“Janet, what do you think would happen if we survived an atomic bomb and the few people left had to start over?”

(Dad’s framing of the question might have had something to do with my fear that it was the 6os and we didn’t have a bomb shelter. He was not one to lose an educational moment, even if it meant pandering to a slightly neurotic daughter’s over active anxious mind. In the process, he nailed another coffin closer on the importance of education. Bombs will come and bombs will go, but if you are one of the few surviving, no one can take your knowledge.)

“Mother,” I said, looking for the right words, “It has to do with the way the air around us. Clouds are a  part of that air, the result of the things air does on our planet. When you watch the clouds, they never stay the same, they are constantly moving, changing. That’s the part of our atmosphere that you can see. But the part you can’t see is changing too. Clouds are a combination of things, but they are a result of the atmosphere and the surface of our planet and all the water on and between. ”

“Are clouds made of water,” she said as I thought about flying through them in airplanes.

“Partly, but they also have other things, chemicals and compounds, and sand and debris,” I answered. “It’s sort of hard to think about but the gases in the atmosphere aren’t all equally distributed.”

“You mean high and low pressures? I’ve heard about those all my life. I don’t understand those,” she admits.

“I have a hard time too. Maybe we could think of it this way. Pretend there is an invisible hand over Texas, a big one, and there are lots and lots of air molecules under the hand. Under that hand, the pressure is much higher than the air outside and around the hand.”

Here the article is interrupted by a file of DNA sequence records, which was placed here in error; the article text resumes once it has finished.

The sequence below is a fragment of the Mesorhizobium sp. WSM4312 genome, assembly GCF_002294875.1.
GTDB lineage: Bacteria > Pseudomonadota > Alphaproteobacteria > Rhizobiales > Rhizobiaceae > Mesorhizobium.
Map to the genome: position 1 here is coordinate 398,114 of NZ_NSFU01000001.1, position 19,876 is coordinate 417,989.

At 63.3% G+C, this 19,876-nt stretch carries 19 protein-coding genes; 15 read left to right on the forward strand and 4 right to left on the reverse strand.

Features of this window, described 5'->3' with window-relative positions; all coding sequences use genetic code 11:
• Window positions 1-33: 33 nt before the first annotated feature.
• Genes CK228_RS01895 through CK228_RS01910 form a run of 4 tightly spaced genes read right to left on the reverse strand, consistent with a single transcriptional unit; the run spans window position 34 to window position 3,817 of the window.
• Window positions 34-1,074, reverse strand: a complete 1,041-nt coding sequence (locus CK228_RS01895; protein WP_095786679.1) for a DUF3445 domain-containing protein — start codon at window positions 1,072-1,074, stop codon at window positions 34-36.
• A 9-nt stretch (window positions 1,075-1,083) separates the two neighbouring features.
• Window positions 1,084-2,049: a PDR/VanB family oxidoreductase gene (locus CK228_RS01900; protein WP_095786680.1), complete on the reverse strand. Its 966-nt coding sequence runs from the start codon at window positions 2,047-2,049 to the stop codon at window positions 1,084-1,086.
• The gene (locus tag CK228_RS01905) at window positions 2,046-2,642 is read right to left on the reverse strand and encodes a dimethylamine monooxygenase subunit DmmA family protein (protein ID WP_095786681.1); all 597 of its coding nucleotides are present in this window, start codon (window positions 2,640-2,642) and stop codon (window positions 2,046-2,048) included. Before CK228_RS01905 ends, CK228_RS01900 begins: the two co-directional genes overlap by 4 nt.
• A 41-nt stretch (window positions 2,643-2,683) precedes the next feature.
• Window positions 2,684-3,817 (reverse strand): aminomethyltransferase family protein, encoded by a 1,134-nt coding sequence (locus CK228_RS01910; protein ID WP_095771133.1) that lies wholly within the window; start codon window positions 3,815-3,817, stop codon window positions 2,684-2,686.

“Ahaa! That’s a high pressure system,” light shining in her eyes.

“Right,” I say. “And because it’s such high pressure, its pushing the other air away from it. In our case, here on the Texas coast, that means that winds coming up from the Gulf of Mexico, carrying water off the ocean, get turned away by the high pressure system. That’s what happened two summers ago. A huge high pressure system settled over Texas and didn’t move all summer.”

“So what about clouds then,” she says.

“Well, if instead of a high pressure system sitting on top of Texas, a low pressure system is present, those winds carrying water off the Gulf, pour into that area of low pressure. The water is in a different form. It’s not really liquid, its gas, its water vapor,” I say pulling some fact from way back in my memory that I didn’t even know I had stored. “Heat rises and in the summer, that water vapor keeps traveling up and clouds start forming. As more water gets pulled up and into the clouds, they get to a point where they are so saturated, droplets start forming.”